My recent post on cities reminded me of a curious story from the town of Leyden, Massachusetts.
The Commonwealth of Massachusetts (for that is the official name of this state, a peculiarity shared with Pennsylvania, Virginia, and Kentucky) is completely divided up into municipalities, the smaller ones being towns, the larger ones cities. Since 1938, there have been 351 municipalities. Some of the towns are very small (Nahant is 1 1/4 square miles and Gosnold has only 75 inhabitants) but they are all fiercely independent.
Although I had lived in the state most of my life, I realized some years ago that I had visited less than half the municipalities in the state. I decided to visit them all. It took me a few years, not to mention at least three ferry rides to reach towns on the islands off Cape Cod. Along the way, I picked up some curious stories about some of the lesser-known towns.
Leyden certainly is not well known. With a population of 711 in 2010, it is a sleepy little town on the Vermont border. It’s not even easy to find, because no numbered state highways run through the town. Back in the 1790s, it was a somewhat more important place, with a population of about 1000, which made it one of the bigger towns in the western part of the state in those days.
It so happened that in the year 1797, Sgt. Dorril, a former British Army soldier, said by some to be a deserter, appeared in town, proclaimed himself a prophet with divine powers, and organized a communal society. This society practiced the sharing of property in common. They were also vegetarians, even giving up leather shoes so not as to exploit animals.
According to the most common versions of what happened, Dorril’s downfall came about in classic fashion. Dorril was speaking one day to his followers from a platform. He proclaimed his physical invulnerability as part of his divine attributes. It so happened that Captain Ezekiel Foster, one of the townspeople who did not accept Dorril as a prophet, was in attendance. He promptly got up on the platform, and beat up Dorril until Dorril agreed to renounce his claims to prophetic and divine powers. Naturally, his community swiftly disbanded. This was in 1798.
Dorril dropped out of sight. But some decades later, a newspaper reporter tracked him down for an interview. And this is where Dorril’s story takes on a sulfurous tinge. According to the reporter, Dorril claimed that he had deliberately taken on the role of one of the false prophets mentioned in the Bible, whose coming was a presage of the End Times. In effect, he was claiming to take on the role of one of the Damned to bring on the triumph of God.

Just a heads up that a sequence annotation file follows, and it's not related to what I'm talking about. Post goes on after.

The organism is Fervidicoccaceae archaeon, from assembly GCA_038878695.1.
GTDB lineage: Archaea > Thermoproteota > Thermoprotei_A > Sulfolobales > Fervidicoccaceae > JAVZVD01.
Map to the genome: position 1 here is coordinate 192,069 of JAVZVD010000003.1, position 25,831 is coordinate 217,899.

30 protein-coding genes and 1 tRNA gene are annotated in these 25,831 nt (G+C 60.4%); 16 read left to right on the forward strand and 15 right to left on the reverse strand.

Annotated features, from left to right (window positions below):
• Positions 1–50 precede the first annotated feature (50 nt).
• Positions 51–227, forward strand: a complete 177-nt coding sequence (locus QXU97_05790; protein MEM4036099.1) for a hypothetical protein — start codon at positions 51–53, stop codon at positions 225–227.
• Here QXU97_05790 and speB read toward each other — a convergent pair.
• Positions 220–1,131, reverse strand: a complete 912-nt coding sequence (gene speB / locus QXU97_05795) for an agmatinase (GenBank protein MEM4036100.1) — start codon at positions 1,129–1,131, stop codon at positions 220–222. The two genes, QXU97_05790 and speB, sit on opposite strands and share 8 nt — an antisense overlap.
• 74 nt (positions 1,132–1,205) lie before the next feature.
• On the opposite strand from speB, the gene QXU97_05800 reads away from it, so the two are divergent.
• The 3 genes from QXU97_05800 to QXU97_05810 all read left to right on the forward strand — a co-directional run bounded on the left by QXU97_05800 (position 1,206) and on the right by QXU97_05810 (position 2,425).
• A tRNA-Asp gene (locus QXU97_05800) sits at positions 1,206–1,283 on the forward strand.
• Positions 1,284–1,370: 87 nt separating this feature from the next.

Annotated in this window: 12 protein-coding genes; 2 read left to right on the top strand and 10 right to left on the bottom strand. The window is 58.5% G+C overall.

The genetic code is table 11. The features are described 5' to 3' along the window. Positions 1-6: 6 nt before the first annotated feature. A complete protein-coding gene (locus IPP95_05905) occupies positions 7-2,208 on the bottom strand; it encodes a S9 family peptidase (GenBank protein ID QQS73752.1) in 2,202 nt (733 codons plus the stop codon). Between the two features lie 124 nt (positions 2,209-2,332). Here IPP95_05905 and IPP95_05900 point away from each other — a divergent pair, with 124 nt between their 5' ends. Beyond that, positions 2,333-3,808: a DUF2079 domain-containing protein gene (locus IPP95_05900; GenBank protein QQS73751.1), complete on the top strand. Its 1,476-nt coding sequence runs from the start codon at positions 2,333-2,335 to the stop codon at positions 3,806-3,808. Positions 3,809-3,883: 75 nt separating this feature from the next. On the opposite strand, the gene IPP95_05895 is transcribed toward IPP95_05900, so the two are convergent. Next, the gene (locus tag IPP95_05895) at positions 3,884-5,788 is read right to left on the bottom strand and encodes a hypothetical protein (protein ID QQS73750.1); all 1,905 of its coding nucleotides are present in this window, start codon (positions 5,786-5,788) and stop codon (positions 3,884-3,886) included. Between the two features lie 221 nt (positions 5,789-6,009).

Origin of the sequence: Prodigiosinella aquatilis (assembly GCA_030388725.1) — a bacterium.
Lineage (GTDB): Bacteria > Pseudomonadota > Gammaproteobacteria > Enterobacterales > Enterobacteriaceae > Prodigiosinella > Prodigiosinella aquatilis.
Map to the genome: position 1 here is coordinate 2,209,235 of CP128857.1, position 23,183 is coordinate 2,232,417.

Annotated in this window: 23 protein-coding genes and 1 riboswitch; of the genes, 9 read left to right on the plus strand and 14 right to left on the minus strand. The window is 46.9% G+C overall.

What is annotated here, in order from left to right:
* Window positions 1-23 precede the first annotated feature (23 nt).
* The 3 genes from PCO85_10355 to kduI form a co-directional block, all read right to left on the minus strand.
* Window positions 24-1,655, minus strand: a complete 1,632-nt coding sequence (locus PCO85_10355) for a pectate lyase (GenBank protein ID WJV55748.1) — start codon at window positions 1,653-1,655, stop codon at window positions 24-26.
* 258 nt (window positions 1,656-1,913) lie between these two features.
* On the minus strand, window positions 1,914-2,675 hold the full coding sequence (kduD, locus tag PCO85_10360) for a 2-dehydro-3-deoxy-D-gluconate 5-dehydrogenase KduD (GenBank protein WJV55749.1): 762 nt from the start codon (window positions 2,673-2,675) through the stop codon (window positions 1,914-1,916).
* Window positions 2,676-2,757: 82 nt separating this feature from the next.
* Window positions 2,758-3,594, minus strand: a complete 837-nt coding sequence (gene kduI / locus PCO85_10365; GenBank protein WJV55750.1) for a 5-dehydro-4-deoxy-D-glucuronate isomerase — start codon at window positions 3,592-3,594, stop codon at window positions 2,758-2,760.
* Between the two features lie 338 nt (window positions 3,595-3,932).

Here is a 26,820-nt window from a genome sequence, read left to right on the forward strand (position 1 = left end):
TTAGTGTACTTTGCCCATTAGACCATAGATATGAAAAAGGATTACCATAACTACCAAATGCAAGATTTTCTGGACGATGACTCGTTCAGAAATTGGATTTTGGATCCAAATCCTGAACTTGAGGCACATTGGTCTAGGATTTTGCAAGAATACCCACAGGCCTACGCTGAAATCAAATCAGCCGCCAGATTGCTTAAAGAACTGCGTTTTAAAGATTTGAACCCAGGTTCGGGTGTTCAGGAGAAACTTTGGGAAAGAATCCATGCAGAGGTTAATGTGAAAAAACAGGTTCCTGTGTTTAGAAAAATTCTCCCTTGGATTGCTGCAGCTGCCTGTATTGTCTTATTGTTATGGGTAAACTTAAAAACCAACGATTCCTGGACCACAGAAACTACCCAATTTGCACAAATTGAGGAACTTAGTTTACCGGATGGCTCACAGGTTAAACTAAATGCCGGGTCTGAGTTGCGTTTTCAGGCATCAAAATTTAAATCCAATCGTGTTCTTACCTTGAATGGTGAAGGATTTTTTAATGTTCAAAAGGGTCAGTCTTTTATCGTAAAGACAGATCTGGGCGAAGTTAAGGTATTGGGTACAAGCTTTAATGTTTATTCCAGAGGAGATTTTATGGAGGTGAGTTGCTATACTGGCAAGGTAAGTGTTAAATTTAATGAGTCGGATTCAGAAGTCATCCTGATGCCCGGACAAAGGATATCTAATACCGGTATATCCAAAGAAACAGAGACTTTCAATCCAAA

Why he made this claim is unclear from what I’ve been able to find out. Perhaps he was trying to justify his ultimately ridiculous role by making it seem more important. Perhaps he was trying to capitalize on the Millenarian thinking so popular in the United States in the decades before the Civil War. If so, he failed, for he vanished out of the historical record. And so far as I can tell, the End Times haven’t yet arrived.
My own visit to Leyden was unremarkable, apart from needing street maps of the towns in the region to find my way there. Coincidentally, another religious commune had formed in Leyden around 1968, but it had broken up for good only a few years before I visited. So I saw nothing remarkable. And because it is so out of the way, I’ve not been in Leyden since.
And I went to Gosnold with Our Intrepid Writer!
Indeed, that being the last of the 351 to be visited, and one of the towns that required a ferry ride.
Nice post — I do enjoy a sulfurous tinge. And if you do get some reliable information that the End Times have arrived, I trust you’ll blog appropriately.
The sign I’m watching for, Russell, is when demons take possession of the high-density moving stacks in Harvard University’s library and try to crush me to death. I always time out my escape route when consulting the books on the supernatural among those shelves.
Ha! Good to know you have put some thought into this, BB. The scene you describe makes me think of Venkman & co’s first paranormal encounter in Ghostbusters; watch out for ectoplasm amid the stacks.
I must go back and watch that. But keep that in mind when you read chapter 14 of “Martha’s Children” this Friday!
What did the water, air or soil in New England contain back then, that sprouted so many interesting religious ideas? Seems to me there was no other place and time where so many of them were born in such proximity…
“The times, they are a-changin’ . . .” The soil has something to do with it. Most of the new religious groups with curious ways flourished in the more recently settled parts of New England, which were mostly marginal agricultural land. When God seems dead-set against one becoming reasonably prosperous, no matter how hard one works, it’s great encouragement to think about changing one’s relationship with God.
But a lot more of it has to do with the concurrent political, social, economic, and religious turmoil of the era. The colonial era status system was breaking down, and in the chaos people felt they had greater freedom as individuals, less constrained by society, to explore their beliefs and practices.
Makes sense. Pretty much like Late Antiquity, with the fall of the Roman Empire which brought up a lot of new religions and sects, including Christianity. I guess unrest is the mother of all (or many) religions…
What an amazing goal, to visit all the towns in an area (though I have done so for Flegg Island, but that’s not so big). But this of End Times prophet, it makes me think of a Clive Barker plot. Excellent post.
I’ve since gone a step beyond, and visited some of the towns that are no more, either because they were annexed by neighbors (e.g., Charlestown by Boston) or sunk under the Quabbin Reservoir. The latter’s a post for another day.
Haven’t read as much Barker as I would like to have, but that’s a compliment indeed!